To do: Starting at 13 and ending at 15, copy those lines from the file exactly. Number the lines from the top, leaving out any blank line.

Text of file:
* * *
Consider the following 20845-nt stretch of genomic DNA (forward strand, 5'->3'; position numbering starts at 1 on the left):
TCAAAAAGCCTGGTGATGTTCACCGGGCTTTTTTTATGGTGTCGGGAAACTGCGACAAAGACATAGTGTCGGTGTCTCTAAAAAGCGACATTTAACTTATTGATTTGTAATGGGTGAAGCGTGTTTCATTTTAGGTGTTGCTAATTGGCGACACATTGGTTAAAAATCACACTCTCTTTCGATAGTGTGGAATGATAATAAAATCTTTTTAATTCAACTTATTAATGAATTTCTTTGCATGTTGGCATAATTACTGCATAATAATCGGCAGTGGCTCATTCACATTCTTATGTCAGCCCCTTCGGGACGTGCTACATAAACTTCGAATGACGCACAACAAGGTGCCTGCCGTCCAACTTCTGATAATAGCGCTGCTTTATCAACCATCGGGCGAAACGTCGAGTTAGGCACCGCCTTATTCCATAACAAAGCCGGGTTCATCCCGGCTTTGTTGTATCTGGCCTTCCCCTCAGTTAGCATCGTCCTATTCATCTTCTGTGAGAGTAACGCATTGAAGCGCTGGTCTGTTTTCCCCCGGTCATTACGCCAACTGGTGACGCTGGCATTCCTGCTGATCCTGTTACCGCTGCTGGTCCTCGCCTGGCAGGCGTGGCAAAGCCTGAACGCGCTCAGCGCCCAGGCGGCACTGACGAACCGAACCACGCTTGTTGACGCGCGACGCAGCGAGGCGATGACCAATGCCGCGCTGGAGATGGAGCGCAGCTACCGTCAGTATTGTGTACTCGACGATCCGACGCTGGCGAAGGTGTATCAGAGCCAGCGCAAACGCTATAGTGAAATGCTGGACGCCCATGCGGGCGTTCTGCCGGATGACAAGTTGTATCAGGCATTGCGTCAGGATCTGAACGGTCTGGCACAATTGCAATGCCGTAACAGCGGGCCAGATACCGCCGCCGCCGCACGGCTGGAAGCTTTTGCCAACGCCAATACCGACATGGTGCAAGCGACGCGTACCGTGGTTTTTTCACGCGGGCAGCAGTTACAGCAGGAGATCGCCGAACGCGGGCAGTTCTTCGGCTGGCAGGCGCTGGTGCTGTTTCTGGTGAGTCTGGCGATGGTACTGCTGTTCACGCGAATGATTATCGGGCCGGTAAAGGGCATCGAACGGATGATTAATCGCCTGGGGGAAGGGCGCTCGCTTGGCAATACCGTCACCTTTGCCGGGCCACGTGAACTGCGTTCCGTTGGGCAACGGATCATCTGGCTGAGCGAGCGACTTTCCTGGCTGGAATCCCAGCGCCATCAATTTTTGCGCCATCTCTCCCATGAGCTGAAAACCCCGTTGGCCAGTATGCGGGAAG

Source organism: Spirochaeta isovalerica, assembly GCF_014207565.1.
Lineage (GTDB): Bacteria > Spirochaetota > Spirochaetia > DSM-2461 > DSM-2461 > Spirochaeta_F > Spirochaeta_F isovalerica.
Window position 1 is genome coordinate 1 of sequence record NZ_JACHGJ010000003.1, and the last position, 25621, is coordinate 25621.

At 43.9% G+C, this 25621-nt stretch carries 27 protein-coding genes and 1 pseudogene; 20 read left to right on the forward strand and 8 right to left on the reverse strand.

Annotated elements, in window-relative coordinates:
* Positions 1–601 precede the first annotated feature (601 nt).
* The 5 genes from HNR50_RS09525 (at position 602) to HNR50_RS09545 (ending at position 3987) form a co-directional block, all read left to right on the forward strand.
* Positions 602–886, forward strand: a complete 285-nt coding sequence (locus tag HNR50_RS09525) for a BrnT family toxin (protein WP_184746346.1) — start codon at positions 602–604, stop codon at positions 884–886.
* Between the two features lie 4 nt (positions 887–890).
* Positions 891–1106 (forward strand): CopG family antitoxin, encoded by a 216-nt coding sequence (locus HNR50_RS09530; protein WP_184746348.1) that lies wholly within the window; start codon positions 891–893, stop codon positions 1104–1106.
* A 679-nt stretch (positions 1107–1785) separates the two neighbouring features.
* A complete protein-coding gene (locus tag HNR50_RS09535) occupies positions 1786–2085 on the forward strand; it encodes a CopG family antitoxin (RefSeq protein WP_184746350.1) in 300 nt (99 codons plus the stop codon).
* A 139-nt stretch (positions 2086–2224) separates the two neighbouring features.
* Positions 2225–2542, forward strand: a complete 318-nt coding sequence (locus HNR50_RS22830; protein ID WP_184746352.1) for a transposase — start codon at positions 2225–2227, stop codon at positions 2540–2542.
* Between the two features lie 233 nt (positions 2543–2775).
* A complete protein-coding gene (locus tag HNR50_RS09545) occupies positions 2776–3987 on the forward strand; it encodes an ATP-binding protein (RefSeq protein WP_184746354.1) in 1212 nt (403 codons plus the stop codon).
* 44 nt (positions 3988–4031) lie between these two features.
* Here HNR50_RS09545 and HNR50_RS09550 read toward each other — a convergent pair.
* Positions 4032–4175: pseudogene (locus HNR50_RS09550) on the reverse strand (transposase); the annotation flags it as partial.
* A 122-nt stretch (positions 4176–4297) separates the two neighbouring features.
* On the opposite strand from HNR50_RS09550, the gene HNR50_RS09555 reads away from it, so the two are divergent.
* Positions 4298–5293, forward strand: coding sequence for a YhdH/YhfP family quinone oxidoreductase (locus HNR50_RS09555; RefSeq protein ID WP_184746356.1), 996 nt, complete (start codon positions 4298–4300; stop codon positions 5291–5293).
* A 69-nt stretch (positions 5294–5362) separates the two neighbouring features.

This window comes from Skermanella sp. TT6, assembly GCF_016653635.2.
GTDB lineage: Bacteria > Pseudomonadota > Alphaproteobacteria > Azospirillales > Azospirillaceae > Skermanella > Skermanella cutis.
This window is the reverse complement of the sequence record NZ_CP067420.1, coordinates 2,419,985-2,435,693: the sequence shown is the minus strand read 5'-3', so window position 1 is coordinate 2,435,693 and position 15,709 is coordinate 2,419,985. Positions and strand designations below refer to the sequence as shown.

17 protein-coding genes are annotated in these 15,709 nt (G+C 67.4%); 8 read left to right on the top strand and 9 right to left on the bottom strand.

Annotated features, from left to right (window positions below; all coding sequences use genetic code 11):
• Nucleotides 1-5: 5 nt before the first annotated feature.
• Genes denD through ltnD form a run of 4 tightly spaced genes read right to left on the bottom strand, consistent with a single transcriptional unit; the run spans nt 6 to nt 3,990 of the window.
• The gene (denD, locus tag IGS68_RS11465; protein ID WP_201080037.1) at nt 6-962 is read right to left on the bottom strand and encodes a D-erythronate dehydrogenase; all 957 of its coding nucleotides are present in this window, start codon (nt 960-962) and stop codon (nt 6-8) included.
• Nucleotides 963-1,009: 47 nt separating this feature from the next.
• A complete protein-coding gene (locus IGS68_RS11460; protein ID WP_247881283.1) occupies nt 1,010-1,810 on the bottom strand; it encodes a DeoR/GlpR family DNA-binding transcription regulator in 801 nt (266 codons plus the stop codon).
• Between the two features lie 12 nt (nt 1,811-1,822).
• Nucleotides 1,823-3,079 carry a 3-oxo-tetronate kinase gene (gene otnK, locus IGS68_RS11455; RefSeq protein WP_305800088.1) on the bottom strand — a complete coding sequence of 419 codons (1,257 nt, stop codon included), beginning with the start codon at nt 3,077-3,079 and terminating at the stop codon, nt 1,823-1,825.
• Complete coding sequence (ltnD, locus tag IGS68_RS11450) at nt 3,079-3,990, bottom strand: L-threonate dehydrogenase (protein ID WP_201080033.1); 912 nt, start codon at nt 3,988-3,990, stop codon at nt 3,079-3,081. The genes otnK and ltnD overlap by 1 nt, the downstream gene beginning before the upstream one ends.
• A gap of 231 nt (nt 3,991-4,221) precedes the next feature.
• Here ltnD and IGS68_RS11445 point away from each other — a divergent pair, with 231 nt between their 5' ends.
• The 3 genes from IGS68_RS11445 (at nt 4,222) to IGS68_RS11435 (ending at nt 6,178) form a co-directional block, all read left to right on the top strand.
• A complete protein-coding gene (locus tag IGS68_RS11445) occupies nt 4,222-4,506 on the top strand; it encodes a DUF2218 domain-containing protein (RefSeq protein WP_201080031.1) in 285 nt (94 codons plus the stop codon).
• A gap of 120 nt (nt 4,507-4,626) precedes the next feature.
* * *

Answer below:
* A 679-nt stretch (positions 1107–1785) separates the two neighbouring features.
* A complete protein-coding gene (locus tag HNR50_RS09535) occupies positions 1786–2085 on the forward strand; it encodes a CopG family antitoxin (RefSeq protein WP_184746350.1) in 300 nt (99 codons plus the stop codon).
* A 139-nt stretch (positions 2086–2224) separates the two neighbouring features.